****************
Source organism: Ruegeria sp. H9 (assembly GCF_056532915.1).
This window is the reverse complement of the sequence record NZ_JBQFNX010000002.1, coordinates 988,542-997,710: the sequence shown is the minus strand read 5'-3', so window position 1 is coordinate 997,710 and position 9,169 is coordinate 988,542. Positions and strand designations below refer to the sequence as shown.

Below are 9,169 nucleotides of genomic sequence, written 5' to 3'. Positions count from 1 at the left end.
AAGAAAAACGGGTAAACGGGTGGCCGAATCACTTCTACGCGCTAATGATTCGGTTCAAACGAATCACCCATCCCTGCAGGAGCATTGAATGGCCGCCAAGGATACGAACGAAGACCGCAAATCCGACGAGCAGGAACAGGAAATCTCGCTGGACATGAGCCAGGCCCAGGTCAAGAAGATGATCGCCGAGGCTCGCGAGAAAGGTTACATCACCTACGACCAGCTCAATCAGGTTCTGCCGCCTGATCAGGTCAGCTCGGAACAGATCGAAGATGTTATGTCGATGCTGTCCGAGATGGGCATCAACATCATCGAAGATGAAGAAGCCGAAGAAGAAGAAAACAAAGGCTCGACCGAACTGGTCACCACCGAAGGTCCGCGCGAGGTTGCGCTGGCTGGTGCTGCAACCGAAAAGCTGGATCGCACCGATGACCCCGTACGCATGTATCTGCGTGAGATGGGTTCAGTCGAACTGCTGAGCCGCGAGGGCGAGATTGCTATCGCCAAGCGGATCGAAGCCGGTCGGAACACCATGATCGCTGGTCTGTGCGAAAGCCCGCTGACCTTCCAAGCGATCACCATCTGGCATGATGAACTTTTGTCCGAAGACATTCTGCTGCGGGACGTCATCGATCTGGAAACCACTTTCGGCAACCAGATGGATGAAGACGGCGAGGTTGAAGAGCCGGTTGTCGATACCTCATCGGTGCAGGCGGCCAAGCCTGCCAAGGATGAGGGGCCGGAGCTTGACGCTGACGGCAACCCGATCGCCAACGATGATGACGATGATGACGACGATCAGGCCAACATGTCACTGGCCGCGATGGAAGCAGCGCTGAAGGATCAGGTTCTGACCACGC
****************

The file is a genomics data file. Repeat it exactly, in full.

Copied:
Source organism: Ruegeria sp. H9 (assembly GCF_056532915.1).
This window is the reverse complement of the sequence record NZ_JBQFNX010000002.1, coordinates 988,542-997,710: the sequence shown is the minus strand read 5'-3', so window position 1 is coordinate 997,710 and position 9,169 is coordinate 988,542. Positions and strand designations below refer to the sequence as shown.

Below are 9,169 nucleotides of genomic sequence, written 5' to 3'. Positions count from 1 at the left end.
AAGAAAAACGGGTAAACGGGTGGCCGAATCACTTCTACGCGCTAATGATTCGGTTCAAACGAATCACCCATCCCTGCAGGAGCATTGAATGGCCGCCAAGGATACGAACGAAGACCGCAAATCCGACGAGCAGGAACAGGAAATCTCGCTGGACATGAGCCAGGCCCAGGTCAAGAAGATGATCGCCGAGGCTCGCGAGAAAGGTTACATCACCTACGACCAGCTCAATCAGGTTCTGCCGCCTGATCAGGTCAGCTCGGAACAGATCGAAGATGTTATGTCGATGCTGTCCGAGATGGGCATCAACATCATCGAAGATGAAGAAGCCGAAGAAGAAGAAAACAAAGGCTCGACCGAACTGGTCACCACCGAAGGTCCGCGCGAGGTTGCGCTGGCTGGTGCTGCAACCGAAAAGCTGGATCGCACCGATGACCCCGTACGCATGTATCTGCGTGAGATGGGTTCAGTCGAACTGCTGAGCCGCGAGGGCGAGATTGCTATCGCCAAGCGGATCGAAGCCGGTCGGAACACCATGATCGCTGGTCTGTGCGAAAGCCCGCTGACCTTCCAAGCGATCACCATCTGGCATGATGAACTTTTGTCCGAAGACATTCTGCTGCGGGACGTCATCGATCTGGAAACCACTTTCGGCAACCAGATGGATGAAGACGGCGAGGTTGAAGAGCCGGTTGTCGATACCTCATCGGTGCAGGCGGCCAAGCCTGCCAAGGATGAGGGGCCGGAGCTTGACGCTGACGGCAACCCGATCGCCAACGATGATGACGATGATGACGACGATCAGGCCAACATGTCACTGGCCGCGATGGAAGCAGCGCTGAAGGATCAGGTTCTGACCACGC